Cognitive training can benefit seniors up to a decade after they’ve received the training, a study reported in the Journal of the American Geriatrics Society has found. The study was headed by George Rebok, Ph.D., a professor at the Johns Hopkins University Bloomberg School of Public Health.
The study cohort included approximately 2,800 individuals with an average age of 74 at the start of the study. Half of the subjects were randomized to a training group and the other half to a control group. All subjects were community-dwelling adults who did not show signs of significant cognitive decline. The training group received training sessions in reasoning, information-processing speed, and memory—domains that show declines with aging. The training produced significant improvements in all three cognitive areas. Ten years later, most of the cognitively trained subjects were still at or above their baseline level in reasoning and speed processing; this was not the case for the controls, in whom deterioration of these cognitive functions was seen at the 10-year follow-up. However, the memory improvements that the training group had initially made were not sustained a decade later.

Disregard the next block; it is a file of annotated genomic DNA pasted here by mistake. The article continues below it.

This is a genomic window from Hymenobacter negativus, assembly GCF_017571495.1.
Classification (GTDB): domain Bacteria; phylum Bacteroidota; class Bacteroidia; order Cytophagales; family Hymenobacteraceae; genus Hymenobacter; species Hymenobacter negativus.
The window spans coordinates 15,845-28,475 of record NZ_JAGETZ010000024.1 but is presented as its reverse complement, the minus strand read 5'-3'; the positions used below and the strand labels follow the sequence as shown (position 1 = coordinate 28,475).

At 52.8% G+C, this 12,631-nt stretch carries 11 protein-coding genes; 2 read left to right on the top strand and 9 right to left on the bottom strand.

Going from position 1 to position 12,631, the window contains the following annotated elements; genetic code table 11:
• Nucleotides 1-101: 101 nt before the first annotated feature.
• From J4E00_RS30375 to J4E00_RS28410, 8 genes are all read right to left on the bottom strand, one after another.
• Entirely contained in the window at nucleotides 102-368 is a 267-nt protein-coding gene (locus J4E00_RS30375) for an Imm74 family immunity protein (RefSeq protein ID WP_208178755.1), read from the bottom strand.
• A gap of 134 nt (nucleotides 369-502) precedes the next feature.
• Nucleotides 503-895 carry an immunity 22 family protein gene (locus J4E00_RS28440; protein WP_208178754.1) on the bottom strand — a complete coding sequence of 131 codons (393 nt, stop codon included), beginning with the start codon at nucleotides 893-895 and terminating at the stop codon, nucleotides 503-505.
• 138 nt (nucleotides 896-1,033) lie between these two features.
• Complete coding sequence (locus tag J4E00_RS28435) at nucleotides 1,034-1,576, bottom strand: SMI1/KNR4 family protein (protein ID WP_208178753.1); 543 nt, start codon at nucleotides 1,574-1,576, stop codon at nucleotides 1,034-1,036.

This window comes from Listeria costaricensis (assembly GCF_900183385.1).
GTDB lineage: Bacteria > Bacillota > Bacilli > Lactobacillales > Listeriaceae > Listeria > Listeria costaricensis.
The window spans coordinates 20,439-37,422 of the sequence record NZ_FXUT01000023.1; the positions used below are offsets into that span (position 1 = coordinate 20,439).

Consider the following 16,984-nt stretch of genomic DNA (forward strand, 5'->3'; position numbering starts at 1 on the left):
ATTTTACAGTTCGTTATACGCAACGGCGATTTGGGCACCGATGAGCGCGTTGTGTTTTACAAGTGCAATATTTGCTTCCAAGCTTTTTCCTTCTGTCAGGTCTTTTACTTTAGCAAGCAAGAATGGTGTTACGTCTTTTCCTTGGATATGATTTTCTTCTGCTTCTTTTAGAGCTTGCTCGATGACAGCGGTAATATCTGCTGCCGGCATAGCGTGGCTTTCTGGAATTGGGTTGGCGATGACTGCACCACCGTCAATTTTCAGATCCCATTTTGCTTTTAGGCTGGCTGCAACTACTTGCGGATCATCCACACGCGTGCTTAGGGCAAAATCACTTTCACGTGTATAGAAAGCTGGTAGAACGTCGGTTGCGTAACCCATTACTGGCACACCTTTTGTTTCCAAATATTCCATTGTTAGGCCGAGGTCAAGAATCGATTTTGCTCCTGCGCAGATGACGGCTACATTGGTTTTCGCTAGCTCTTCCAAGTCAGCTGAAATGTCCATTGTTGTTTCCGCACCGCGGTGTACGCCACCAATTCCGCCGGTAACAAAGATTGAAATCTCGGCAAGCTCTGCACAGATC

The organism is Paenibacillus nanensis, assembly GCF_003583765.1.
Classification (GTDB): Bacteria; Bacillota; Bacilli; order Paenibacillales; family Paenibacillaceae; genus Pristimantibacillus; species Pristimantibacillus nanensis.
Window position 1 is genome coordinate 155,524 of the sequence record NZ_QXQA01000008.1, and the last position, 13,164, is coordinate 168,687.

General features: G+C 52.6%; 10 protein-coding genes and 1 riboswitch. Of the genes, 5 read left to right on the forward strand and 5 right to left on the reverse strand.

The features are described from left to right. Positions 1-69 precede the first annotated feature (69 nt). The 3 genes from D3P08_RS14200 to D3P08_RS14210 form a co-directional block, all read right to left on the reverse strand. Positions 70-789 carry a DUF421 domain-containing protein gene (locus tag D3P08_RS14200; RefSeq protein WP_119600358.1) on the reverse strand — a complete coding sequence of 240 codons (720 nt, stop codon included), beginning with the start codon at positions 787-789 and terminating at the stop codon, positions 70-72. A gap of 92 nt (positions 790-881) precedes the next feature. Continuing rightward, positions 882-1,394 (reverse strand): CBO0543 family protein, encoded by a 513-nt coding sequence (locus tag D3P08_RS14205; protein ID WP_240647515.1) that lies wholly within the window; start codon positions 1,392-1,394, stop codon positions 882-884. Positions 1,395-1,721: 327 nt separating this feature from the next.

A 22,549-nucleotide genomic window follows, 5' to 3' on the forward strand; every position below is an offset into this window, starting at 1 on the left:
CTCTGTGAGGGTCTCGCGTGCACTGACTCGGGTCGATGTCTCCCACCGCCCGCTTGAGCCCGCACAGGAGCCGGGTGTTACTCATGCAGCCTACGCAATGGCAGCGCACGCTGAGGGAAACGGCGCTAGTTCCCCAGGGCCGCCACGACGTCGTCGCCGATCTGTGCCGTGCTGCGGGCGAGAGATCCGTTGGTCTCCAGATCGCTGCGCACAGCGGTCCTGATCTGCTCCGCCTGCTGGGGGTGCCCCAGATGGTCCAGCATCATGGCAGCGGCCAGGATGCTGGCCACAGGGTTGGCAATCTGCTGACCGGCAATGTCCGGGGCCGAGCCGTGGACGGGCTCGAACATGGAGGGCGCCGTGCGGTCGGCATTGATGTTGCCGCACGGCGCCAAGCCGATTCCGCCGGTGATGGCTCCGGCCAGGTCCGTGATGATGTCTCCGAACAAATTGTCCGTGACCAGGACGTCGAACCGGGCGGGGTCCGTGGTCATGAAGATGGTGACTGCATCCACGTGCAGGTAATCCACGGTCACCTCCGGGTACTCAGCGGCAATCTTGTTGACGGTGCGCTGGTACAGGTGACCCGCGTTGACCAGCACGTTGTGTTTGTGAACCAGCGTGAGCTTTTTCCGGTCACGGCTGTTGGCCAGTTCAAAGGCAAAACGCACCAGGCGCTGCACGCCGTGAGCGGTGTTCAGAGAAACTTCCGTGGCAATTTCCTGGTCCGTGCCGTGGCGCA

“One of the most common questions asked by our older patients is, ‘What can I do to prevent memory loss?’ ” Art Walaszek, M.D., an associate professor of psychiatry at the University of Wisconsin and a geriatric psychiatrist, noted in an interview with Psychiatric News. “This study, impressive for its large sample size and long-term follow-up, helps answer this question…. It appears that cognitive training may help older adults with their reasoning skills, processing speed, and activities of daily living, but not with memory. This raises the intriguing possibility that, though memory decline may be difficult to avoid, older adults may be able to develop other cognitive skills in order to maintain their functioning.”